Go for quality, not quantity.
While a solid eight hours is recommended for all adults, sometimes pain, chronic illness, continence issues, depression or stress prevent many from hitting that target. According to the UC Berkeley research, though, it's the deterioration in the quality (i.e., difficulty falling asleep and/or staying asleep) that keeps “memories from being saved by the brain at night.”
Ditch any late-day coffee.
It’s hard to remember whether caffeine is good for you and bad for you, as the studies seem to say something different every day. But one thing remains constant: caffeine stays in your system a long time, so it’s best to avoid consuming it too late in the day. Cut it out starting around 3 to 4 p.m., experts recommend.
Get a sound or white noise machine.
Whether you’re lulled to sleep by sirens, speeding cars or songbirds, a sound machine may be a wise idea for keeping your brain and body focused on the task at hand: sleeping. Waterfall sounds may prompt unwelcome midnight bathroom excursions, but many machines have a white-noise option that works well for sleepers of all ages. And yes, there's probably have an app for that, but if you’re going to use it, keep the device away from your bed with the screen off. Hint: put your phone in airplane mode at night, which still allows you to make or receive emergency calls.
Zumba, yoga, jogging, tennis, boxing, or a brisk walk—it doesn’t matter how you exercise as long as you do it consistently. Your body will thank you in more ways than one, an important one being more quality rest when you are able to sleep.
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Turn off the TV, the cell phone, the iPad, the laptop. Starve your brain’s addiction to instant information, which in turn will renew and preserve your memory as you sleep. Not only that, you’ll avoid the increased risk of depression that increased exposure to artificial light (from TV, computer and smart phone screens) has been shown to cause. Choose other “unwinding” activities for the pre-bed hours, such as board games, taking a class, reading a book, or simple and enjoyable chores.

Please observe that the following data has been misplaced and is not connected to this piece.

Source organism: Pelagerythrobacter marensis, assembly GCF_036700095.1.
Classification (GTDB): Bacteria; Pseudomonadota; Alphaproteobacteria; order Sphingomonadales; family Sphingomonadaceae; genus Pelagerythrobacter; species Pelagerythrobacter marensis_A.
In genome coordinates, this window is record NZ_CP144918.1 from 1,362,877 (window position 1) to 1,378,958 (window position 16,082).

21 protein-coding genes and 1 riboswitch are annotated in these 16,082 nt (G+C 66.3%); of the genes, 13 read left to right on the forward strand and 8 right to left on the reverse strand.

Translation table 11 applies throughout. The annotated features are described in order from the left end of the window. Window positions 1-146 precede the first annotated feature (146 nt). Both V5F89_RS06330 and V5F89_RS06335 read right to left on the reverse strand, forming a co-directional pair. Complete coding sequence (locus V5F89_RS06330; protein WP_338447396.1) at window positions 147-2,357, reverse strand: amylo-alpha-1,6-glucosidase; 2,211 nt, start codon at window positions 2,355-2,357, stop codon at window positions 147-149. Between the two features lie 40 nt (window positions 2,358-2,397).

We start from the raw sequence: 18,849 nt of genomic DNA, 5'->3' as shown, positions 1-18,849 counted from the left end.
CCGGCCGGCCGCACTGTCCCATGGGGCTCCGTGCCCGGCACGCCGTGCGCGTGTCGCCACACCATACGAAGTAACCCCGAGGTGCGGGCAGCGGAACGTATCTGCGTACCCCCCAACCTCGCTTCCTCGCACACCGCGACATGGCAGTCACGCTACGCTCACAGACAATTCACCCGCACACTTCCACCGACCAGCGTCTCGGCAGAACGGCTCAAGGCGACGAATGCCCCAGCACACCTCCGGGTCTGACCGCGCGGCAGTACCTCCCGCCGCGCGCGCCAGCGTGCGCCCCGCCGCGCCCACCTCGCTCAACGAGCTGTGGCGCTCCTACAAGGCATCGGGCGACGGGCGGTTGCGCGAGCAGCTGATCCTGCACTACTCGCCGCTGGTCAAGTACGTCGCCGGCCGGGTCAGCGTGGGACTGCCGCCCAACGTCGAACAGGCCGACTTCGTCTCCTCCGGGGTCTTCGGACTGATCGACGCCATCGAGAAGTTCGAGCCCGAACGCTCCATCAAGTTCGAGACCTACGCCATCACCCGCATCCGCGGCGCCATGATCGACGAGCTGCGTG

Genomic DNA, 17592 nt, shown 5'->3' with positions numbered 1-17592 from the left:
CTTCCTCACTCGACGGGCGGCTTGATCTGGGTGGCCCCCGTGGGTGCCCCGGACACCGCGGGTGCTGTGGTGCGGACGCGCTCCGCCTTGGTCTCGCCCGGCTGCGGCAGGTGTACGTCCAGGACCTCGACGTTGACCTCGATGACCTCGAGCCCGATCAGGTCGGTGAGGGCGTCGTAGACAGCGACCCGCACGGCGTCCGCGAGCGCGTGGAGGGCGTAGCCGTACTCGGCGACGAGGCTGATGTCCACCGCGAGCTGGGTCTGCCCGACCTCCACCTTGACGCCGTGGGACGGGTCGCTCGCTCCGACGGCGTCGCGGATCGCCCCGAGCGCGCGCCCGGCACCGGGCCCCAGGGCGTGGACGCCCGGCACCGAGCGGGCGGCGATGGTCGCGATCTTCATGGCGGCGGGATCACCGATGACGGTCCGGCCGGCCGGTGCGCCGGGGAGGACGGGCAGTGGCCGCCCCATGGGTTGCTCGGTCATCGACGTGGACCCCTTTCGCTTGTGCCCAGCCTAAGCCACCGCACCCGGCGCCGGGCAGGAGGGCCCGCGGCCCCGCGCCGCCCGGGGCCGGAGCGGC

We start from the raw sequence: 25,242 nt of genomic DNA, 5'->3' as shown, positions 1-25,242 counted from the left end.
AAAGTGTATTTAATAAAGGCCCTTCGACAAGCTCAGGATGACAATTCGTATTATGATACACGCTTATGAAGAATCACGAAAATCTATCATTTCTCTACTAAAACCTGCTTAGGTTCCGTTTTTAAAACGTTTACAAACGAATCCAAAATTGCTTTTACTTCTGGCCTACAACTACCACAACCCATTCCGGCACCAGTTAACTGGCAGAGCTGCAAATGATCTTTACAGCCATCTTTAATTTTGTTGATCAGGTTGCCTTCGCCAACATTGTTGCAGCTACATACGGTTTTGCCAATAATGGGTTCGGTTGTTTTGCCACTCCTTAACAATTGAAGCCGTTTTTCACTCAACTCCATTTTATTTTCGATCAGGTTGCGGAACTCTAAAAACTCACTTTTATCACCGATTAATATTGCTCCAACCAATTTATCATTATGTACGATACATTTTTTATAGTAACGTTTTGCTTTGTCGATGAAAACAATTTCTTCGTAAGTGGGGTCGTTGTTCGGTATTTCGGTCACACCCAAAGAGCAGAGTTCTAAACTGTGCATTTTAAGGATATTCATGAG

Redecorate your bedroom.
New pillows, sheets, bed linens, darkening curtains, and other accessories that make you feel relaxed, cozy and eager to go to bed at night are well worth the money. But don’t just focus on these elements: if you have a TV in the bedroom, move it elsewhere. Got a lot of clutter in your bedroom? Clear it out. Have a workspace in the bedroom? Relocate it. Experts agree that keeping the bedroom for sleep and sex only is a vital way to ensure quality rest.
Keep a bedside journal.
When your head hits that pillow, does your mind start racing? Whatever’s weighing on your mind will probably keep you tossing and turning, so keep a good old-fashioned journal and pen handy (don’t use the smart phone). If no amount of deep breathing or meditation exercises have worked, write down your thoughts. Don’t worry about being grammatically correct, just get them on the page so you can forget about them (at least until morning). Many believe that a great way to improve your memory is by forgetting more, which is certainly necessary when you need to be sleeping instead of stressing.
Talk to your doctor.
If physical, mental, or emotional hardships are keeping you up at night, make an appointment with a physician, who may be able to diagnose an underlying cause that you’re unaware of, or prescribe something to help you sleep through the pain or other distractions.